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I am wanting to use PHP to create a persistent socket connection to a notification service server and I am wondering how many Apache/PHP threads would be able to concurrently use the socket before I have problems. I have done some testing with this but I cannot seem to produce any problems.


I am using the socket like this:

$fh = pfsockopen('', '1338');

Every PHP thread would share the same persistent socket

share|improve this question
Could you provide a code example to help me imagine what you do? – Michel Feldheim Jan 10 '13 at 22:04
You can create as many as your bandwidth/memory would allow, I assume... – crush Jan 10 '13 at 22:06
How are you sharing the socket between threads? pthreads? – ithcy Jan 10 '13 at 22:14
I added more details about how I am using it. – nathanjosiah Jan 10 '13 at 22:17
That's the first time I see this function. Could you link the documentation for this? – Michel Feldheim Jan 11 '13 at 0:38
up vote 18 down vote accepted

The limitation with fsockopen is the maximum amount of open file descriptors defined in the systems kernel settings. If pfsockopen is implemented well, it should only use one single socket connection, means only one file descriptor per php process.

You'll have to test this.


$fd = pfsockopen('', 80);
echo $fd;

This will output the id of the file descriptor: Resource id #1

Open this in a web browser and reload the page several times - you should see the same id each time you are using the same socket connection.

In a default Apache prefork MPM - mod_php setup you probably are randomly sent to different forked processes which will most likely result in n different ids cycling through, while n depends on your Apache configuration of

  • MinSpareServers (<= n pConnections)
  • MaxSpareServers (>= n pConnections)
  • MaxRequestsPerChild (tMax)

When you reach MaxRequestsPerChild the process is terminated and the persistent connection on this child as well.

In a Apache Worker MPM or any other fastcgi-capable webserver like Lighttpd or Nginx combined with PHP-FPM or PHP-cgi + fastcgi I am expecting the same behavior, now not caused by the webserver but by the php processes.

In parallel to the apache settings described above, the relevant settings are


  • pm.min_spare_servers (<= n pConnections)
  • pm.max_spare_servers (>= n pConnections)
  • pm.max_requests (tMax)


  • PHP_FCGI_CHILDREN (= n pConnections)

In all configurations the maximum lifetime of a persistent connection is (in amount of requests handled by that process) tMax, the max amount of parallel persistent connections n pConnections

Simulating this on the command-line (php-cli)

# php -a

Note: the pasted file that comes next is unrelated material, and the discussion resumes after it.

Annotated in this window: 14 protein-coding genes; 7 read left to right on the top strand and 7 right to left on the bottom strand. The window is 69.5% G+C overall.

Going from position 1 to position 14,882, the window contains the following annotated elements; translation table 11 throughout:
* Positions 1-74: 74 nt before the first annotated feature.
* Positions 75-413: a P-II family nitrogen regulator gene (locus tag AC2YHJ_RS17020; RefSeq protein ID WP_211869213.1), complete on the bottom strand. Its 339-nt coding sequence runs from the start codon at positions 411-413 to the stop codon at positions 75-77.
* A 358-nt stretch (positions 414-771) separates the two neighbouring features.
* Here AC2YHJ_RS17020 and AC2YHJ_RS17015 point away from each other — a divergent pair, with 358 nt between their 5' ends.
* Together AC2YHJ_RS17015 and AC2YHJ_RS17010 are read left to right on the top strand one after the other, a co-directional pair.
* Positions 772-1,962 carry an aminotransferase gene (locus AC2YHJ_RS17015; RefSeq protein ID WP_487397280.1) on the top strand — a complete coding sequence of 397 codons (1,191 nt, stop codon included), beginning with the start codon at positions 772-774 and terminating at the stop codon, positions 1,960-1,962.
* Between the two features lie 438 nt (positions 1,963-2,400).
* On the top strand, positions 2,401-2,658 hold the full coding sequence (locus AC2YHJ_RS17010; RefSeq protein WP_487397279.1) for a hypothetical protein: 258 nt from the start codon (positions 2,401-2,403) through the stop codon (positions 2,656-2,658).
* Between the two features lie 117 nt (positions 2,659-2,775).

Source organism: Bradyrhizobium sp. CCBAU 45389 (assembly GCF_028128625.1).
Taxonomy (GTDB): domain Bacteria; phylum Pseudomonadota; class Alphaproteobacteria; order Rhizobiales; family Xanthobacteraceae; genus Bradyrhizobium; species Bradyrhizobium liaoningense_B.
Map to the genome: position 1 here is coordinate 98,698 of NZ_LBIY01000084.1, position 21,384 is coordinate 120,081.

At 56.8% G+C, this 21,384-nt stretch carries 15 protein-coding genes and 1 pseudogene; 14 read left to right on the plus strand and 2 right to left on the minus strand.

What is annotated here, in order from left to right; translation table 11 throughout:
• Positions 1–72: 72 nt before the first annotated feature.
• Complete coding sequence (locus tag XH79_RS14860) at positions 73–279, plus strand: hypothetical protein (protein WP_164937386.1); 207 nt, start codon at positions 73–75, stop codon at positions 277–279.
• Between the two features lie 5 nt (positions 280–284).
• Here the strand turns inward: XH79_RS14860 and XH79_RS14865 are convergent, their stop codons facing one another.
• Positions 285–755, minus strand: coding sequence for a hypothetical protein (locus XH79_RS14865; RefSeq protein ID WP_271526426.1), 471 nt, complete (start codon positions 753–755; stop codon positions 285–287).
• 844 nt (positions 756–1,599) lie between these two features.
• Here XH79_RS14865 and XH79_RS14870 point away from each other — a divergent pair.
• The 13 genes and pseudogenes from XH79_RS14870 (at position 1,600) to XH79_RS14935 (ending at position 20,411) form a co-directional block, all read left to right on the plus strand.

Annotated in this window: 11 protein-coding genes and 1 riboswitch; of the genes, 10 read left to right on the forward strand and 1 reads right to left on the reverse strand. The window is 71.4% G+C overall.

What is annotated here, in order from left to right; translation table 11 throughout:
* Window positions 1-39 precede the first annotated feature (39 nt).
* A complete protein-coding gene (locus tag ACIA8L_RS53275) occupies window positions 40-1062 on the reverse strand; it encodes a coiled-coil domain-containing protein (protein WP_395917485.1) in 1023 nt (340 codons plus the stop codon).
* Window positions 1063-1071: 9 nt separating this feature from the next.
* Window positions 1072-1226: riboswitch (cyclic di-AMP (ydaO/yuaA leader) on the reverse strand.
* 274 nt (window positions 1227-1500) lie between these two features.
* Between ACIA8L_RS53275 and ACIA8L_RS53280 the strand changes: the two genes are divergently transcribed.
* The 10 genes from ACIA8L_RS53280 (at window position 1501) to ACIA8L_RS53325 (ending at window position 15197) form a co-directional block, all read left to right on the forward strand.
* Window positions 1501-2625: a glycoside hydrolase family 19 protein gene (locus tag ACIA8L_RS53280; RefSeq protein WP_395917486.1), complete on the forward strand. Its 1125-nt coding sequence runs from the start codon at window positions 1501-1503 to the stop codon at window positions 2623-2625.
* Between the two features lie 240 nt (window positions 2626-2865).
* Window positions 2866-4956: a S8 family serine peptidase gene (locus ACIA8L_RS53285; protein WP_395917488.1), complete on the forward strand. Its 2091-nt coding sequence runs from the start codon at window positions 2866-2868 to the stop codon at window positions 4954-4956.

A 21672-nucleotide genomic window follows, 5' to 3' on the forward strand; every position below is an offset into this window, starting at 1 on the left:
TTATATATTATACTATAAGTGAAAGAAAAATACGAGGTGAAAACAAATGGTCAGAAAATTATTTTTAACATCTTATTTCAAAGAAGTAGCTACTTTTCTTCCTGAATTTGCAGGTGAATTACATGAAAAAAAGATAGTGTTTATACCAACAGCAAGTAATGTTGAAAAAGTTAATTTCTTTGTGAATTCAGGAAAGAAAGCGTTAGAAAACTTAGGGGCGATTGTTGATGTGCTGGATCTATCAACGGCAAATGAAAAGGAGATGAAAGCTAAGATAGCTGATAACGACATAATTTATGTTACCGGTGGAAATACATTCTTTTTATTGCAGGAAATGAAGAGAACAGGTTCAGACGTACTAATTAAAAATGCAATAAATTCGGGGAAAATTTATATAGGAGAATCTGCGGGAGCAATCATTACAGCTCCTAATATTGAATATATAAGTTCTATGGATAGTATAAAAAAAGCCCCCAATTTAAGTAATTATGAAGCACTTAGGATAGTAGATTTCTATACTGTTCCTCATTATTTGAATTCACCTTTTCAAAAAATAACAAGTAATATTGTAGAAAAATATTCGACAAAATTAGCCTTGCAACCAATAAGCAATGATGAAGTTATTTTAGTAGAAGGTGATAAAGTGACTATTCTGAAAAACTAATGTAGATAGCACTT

Interactive shell                            # in a webserver environment this is the equivalent of one child

php > $fd1 = fsockopen( '', 80 );   # open non-persistent connection
php > echo $fd1 . "\n";
Resource id #1
php > $fd2 = fsockopen( '', 80 );   # open another one
php > echo $fd2 . "\n";
Resource id #2                               # new fd, new connection

php > $pd1 = pfsockopen( '', 80 );  # persistent connection
php > echo $pd1 . "\n";
Resource id #3                               # first persistent fd
php > $pd2 = pfsockopen( '', 80 );
php > echo $pd2 . "\n";                        
Resource id #3                               # uses the same connection

php > exit                                   # simulating MaxRequestsPerChild threshold
# php -a
Interactive shell

php > $pd3 = pfsockopen( '', 80 );  # persistent connection, same host
php > echo $pd3 . "\n";
Resource id #1                               # resource id reused because all old connections are gone


Acually I forgot to mention a second limitation. Connections of course can be closed anytime by the server itself. This heavily depends on the server settings and protocol you are using.

Most servers close a connection after n seconds of silence and after x seconds of total connection time.

pconnect handles this silently, it simply opens a new connection when the old one is gone.

Simulating this on cli again:

# php -a
Interactive shell

php > $pd1 = pfsockopen( '', 80 );
php > echo $pd1 . "\n";
Resource id #1
php > $pd1 = pfsockopen( '', 80 );
php > echo $pd1 . "\n";
Resource id #1

(restarting my webserver on the another console /etc/init.d/nginx restart)

php > $pd1 = pfsockopen( '', 80 );
php > echo $pd1 . "\n";
Resource id #2
share|improve this answer
Wow, this was a very thorough and well-formatted explanation. I was hoping that the answer would be basically that but I was unsure of my testing results. Thank you! – nathanjosiah Jan 11 '13 at 15:17
you're welcome, glad this helped – Michel Feldheim Jan 11 '13 at 15:32

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